Wednesday, 13 January 2016

The genesis of the dodgy circuit board fragment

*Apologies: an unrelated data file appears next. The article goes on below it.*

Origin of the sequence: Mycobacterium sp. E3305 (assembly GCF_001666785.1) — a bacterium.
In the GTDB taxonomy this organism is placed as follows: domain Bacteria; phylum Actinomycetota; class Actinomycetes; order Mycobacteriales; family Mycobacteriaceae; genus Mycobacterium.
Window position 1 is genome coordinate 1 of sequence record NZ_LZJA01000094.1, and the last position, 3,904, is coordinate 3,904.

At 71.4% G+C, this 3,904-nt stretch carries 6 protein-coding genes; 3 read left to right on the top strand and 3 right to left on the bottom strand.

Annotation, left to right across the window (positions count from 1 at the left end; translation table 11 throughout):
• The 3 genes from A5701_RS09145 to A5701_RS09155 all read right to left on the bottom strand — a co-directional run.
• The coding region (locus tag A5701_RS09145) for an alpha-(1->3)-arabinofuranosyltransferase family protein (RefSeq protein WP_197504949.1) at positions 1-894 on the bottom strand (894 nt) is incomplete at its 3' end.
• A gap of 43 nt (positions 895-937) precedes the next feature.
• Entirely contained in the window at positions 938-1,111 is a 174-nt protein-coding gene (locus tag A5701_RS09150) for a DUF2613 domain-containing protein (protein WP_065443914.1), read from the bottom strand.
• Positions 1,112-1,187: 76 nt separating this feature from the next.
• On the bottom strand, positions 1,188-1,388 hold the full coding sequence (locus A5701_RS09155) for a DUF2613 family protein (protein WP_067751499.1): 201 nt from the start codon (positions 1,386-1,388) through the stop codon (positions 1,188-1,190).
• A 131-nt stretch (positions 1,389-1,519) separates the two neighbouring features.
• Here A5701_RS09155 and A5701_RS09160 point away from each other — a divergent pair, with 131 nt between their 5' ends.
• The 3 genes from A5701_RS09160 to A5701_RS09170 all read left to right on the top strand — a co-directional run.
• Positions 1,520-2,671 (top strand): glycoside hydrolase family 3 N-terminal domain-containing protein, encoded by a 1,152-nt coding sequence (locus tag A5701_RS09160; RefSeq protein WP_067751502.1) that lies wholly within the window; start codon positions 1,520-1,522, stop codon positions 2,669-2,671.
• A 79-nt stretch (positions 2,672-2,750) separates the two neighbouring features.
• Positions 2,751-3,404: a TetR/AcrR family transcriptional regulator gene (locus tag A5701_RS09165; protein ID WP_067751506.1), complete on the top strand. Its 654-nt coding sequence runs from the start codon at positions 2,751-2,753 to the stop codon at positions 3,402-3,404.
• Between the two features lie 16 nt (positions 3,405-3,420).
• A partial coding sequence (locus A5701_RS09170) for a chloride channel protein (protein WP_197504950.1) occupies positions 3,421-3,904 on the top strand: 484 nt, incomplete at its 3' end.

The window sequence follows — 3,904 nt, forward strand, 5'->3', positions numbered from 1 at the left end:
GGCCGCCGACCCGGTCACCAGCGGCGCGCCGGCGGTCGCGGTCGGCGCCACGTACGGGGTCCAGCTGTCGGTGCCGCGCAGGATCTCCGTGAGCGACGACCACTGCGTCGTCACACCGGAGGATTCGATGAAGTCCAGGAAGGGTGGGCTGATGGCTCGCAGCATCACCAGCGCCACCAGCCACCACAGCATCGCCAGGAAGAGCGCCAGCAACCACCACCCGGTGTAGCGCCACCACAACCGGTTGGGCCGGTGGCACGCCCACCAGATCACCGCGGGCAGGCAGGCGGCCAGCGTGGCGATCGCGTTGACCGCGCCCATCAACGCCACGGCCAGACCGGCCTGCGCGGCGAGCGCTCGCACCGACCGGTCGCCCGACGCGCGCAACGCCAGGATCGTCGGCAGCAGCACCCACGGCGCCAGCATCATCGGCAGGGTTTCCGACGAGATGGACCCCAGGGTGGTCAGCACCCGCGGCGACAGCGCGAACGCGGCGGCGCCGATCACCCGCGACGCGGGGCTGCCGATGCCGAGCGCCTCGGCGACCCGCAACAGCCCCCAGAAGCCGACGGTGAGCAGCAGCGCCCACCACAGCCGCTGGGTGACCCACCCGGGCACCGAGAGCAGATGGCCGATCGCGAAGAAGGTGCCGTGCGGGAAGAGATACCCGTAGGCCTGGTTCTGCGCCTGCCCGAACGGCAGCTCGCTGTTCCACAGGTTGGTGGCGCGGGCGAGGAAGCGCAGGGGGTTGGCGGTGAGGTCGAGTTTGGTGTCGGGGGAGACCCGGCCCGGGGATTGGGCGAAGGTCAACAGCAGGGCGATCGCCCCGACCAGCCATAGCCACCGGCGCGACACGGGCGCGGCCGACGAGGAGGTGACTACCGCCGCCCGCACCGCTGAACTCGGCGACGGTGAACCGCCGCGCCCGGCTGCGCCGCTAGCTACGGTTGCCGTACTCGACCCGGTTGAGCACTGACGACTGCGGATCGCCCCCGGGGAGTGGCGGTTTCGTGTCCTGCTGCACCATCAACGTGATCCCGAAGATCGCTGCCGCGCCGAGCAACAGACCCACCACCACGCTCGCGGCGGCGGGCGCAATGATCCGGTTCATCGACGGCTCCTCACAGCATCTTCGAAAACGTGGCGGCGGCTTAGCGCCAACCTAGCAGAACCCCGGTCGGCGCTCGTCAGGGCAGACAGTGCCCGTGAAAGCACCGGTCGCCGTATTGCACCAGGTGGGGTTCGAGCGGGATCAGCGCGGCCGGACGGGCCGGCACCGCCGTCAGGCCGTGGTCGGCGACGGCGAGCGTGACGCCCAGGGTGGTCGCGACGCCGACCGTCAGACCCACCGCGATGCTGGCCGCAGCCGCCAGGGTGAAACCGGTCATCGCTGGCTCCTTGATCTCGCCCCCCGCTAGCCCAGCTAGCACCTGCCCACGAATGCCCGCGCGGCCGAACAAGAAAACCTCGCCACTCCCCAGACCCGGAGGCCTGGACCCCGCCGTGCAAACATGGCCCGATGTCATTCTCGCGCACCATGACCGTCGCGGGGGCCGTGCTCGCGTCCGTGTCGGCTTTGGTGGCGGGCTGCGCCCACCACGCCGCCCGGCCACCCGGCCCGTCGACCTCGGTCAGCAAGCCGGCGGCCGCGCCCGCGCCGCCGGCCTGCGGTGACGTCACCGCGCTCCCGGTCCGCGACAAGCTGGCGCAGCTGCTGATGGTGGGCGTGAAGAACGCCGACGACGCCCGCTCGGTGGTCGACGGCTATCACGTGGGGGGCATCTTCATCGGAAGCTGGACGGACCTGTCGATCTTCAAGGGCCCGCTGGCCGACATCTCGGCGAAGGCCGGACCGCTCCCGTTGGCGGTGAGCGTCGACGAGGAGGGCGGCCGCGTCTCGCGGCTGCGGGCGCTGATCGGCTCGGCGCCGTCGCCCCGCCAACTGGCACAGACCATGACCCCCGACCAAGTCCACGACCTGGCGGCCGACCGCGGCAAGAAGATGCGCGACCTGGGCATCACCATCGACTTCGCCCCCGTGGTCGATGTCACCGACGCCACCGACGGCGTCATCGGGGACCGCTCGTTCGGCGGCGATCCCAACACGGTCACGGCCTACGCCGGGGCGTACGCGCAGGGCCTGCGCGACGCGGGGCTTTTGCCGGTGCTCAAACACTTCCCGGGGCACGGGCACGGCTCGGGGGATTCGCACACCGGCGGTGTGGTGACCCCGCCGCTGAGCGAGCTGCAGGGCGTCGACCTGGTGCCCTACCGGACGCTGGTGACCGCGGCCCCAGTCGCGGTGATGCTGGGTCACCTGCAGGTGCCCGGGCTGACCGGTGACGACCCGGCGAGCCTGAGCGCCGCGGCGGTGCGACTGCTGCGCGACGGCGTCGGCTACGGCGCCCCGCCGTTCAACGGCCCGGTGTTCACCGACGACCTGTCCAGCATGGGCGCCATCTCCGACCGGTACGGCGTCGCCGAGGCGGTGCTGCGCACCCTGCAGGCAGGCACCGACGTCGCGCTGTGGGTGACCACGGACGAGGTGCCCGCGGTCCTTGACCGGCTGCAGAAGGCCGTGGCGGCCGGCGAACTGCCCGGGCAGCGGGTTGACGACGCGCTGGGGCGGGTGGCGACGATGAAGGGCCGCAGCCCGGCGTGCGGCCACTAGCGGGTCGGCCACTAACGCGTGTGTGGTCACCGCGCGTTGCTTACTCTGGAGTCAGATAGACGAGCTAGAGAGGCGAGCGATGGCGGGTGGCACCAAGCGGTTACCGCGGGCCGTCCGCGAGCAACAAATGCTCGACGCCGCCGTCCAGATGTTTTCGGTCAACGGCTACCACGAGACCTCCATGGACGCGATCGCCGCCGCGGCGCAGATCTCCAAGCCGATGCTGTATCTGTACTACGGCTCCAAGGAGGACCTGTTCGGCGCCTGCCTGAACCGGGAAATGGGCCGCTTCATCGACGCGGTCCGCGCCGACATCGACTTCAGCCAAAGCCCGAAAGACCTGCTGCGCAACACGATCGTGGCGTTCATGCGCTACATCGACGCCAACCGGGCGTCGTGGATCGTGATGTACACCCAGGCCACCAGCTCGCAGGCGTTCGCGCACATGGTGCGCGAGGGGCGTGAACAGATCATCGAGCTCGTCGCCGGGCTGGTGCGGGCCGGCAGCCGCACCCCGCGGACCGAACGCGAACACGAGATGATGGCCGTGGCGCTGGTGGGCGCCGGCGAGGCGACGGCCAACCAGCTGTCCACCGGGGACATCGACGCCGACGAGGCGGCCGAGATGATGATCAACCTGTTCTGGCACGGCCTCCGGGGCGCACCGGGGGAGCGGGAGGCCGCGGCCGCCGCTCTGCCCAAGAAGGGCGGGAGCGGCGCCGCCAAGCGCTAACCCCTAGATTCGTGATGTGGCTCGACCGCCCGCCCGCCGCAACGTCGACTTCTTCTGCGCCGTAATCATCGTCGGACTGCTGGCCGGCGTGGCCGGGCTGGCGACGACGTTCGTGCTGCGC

[According to the official version of events, the debris that contained the fragment of circuit board that became PT35b and which linked the bomb to Libya was retrieved from the Pan Am 103 crash site on this date in 1989. What follows is taken from paragraph 13 of the Opinion that accompanied the Lockerbie trial court’s verdict:]